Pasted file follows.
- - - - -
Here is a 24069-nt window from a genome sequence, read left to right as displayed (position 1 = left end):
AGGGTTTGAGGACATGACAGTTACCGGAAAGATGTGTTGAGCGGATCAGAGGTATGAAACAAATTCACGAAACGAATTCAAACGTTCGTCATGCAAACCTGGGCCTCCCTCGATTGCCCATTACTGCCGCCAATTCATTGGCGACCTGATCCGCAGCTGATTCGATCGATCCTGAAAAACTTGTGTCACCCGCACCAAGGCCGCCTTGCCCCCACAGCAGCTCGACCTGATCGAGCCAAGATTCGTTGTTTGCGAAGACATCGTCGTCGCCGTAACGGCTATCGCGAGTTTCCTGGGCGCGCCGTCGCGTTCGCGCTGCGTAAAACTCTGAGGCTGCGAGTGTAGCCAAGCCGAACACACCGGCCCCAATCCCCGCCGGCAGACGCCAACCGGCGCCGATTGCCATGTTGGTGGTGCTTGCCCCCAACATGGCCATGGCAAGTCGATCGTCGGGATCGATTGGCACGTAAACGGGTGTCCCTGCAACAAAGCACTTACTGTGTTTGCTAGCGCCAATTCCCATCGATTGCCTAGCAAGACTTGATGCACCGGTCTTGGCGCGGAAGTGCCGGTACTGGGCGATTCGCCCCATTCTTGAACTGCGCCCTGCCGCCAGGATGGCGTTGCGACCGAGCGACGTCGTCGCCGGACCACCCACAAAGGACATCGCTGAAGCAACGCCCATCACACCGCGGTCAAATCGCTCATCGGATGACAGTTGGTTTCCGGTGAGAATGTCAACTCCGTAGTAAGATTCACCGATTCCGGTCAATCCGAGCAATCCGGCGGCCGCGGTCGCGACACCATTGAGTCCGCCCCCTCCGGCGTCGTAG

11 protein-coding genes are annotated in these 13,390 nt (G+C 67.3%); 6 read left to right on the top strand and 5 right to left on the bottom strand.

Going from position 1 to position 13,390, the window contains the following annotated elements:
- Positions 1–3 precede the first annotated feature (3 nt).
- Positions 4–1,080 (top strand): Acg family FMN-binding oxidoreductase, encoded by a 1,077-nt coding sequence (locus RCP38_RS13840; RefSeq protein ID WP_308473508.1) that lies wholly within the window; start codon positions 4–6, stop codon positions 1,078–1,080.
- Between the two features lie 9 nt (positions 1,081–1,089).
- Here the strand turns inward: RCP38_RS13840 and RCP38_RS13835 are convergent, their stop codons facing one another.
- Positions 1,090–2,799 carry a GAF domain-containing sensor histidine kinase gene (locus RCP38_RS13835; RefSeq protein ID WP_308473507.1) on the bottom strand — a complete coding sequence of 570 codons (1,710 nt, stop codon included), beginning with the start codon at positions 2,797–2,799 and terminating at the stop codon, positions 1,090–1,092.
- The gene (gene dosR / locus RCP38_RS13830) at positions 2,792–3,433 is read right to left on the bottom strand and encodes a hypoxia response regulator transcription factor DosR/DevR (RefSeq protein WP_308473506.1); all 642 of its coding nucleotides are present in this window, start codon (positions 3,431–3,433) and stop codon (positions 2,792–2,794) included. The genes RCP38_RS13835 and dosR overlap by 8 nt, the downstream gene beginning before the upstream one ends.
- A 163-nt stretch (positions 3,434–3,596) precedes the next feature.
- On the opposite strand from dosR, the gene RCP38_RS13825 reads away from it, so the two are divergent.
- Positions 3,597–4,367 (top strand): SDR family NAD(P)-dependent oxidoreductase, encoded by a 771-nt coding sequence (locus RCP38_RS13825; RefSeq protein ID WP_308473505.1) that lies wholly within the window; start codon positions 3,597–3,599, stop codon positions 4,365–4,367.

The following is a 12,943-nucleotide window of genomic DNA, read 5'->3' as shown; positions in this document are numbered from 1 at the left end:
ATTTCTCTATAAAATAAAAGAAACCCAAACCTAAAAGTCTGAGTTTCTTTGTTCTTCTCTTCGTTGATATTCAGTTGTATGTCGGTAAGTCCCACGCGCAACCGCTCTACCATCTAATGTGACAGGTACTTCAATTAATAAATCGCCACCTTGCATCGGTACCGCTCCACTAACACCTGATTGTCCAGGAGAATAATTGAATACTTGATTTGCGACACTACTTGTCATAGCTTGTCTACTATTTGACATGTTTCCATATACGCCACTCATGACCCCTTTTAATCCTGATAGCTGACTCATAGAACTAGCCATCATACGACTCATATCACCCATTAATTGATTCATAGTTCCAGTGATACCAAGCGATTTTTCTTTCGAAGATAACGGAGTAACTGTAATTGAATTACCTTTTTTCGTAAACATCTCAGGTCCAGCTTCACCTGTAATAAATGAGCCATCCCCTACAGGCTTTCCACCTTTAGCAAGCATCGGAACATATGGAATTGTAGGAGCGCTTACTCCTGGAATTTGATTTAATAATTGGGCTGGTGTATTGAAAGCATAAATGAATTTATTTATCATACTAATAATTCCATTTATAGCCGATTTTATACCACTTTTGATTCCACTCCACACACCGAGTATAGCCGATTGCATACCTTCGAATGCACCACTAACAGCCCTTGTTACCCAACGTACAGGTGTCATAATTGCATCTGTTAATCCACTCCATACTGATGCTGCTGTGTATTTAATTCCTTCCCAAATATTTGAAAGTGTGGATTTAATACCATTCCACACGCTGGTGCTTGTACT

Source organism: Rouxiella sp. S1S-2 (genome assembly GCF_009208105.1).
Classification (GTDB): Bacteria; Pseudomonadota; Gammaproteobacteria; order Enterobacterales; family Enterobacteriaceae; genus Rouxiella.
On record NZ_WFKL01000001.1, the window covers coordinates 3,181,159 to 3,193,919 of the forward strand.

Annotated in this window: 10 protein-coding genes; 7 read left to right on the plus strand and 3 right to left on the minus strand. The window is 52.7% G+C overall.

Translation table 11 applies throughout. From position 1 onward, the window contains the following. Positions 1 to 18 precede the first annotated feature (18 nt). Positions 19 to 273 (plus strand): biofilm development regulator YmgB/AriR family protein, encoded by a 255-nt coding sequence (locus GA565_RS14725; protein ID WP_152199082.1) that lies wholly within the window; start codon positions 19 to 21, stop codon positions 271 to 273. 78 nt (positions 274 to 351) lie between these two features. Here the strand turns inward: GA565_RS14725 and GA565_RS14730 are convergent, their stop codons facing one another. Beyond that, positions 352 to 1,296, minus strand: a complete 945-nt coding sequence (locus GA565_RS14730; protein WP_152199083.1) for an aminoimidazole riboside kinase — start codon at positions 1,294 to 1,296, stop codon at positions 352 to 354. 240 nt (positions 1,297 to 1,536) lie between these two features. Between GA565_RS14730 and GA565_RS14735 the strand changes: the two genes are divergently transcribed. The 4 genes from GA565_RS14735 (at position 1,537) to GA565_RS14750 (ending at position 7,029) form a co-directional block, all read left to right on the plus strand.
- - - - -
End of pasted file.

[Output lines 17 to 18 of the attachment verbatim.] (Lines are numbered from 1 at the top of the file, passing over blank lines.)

Classification (GTDB): Bacteria; Pseudomonadota; Gammaproteobacteria; order Enterobacterales; family Enterobacteriaceae; genus Rouxiella.
On record NZ_WFKL01000001.1, the window covers coordinates 3,181,159 to 3,193,919 of the forward strand.